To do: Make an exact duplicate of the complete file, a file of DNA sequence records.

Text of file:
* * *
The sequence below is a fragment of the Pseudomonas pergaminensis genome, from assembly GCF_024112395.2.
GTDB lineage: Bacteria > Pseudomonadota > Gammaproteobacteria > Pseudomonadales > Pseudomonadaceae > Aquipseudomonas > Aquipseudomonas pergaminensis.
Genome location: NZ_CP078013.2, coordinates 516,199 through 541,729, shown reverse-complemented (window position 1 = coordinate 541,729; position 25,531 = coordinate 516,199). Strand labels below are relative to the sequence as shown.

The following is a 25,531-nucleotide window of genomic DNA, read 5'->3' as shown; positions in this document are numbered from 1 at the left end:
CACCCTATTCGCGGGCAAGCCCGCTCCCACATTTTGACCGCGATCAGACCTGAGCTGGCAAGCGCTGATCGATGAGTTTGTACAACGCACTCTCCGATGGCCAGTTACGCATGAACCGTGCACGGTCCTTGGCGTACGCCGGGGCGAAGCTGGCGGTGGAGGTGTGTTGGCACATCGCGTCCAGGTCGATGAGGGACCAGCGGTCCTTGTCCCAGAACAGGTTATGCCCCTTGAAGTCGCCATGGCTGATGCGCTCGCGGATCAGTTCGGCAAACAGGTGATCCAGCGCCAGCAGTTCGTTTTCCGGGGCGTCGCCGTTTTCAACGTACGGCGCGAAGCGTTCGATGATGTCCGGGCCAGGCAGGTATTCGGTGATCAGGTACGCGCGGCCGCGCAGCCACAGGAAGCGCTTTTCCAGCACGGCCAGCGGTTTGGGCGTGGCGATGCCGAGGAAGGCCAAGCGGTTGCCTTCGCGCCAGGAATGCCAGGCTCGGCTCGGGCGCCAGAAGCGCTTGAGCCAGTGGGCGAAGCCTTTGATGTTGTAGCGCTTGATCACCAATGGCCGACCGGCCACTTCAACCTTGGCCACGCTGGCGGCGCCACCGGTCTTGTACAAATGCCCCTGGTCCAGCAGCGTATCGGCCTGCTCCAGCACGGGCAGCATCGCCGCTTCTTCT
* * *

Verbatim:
The sequence below is a fragment of the Pseudomonas pergaminensis genome, from assembly GCF_024112395.2.
GTDB lineage: Bacteria > Pseudomonadota > Gammaproteobacteria > Pseudomonadales > Pseudomonadaceae > Aquipseudomonas > Aquipseudomonas pergaminensis.
Genome location: NZ_CP078013.2, coordinates 516,199 through 541,729, shown reverse-complemented (window position 1 = coordinate 541,729; position 25,531 = coordinate 516,199). Strand labels below are relative to the sequence as shown.

The following is a 25,531-nucleotide window of genomic DNA, read 5'->3' as shown; positions in this document are numbered from 1 at the left end:
CACCCTATTCGCGGGCAAGCCCGCTCCCACATTTTGACCGCGATCAGACCTGAGCTGGCAAGCGCTGATCGATGAGTTTGTACAACGCACTCTCCGATGGCCAGTTACGCATGAACCGTGCACGGTCCTTGGCGTACGCCGGGGCGAAGCTGGCGGTGGAGGTGTGTTGGCACATCGCGTCCAGGTCGATGAGGGACCAGCGGTCCTTGTCCCAGAACAGGTTATGCCCCTTGAAGTCGCCATGGCTGATGCGCTCGCGGATCAGTTCGGCAAACAGGTGATCCAGCGCCAGCAGTTCGTTTTCCGGGGCGTCGCCGTTTTCAACGTACGGCGCGAAGCGTTCGATGATGTCCGGGCCAGGCAGGTATTCGGTGATCAGGTACGCGCGGCCGCGCAGCCACAGGAAGCGCTTTTCCAGCACGGCCAGCGGTTTGGGCGTGGCGATGCCGAGGAAGGCCAAGCGGTTGCCTTCGCGCCAGGAATGCCAGGCTCGGCTCGGGCGCCAGAAGCGCTTGAGCCAGTGGGCGAAGCCTTTGATGTTGTAGCGCTTGATCACCAATGGCCGACCGGCCACTTCAACCTTGGCCACGCTGGCGGCGCCACCGGTCTTGTACAAATGCCCCTGGTCCAGCAGCGTATCGGCCTGCTCCAGCACGGGCAGCATCGCCGCTTCTTCT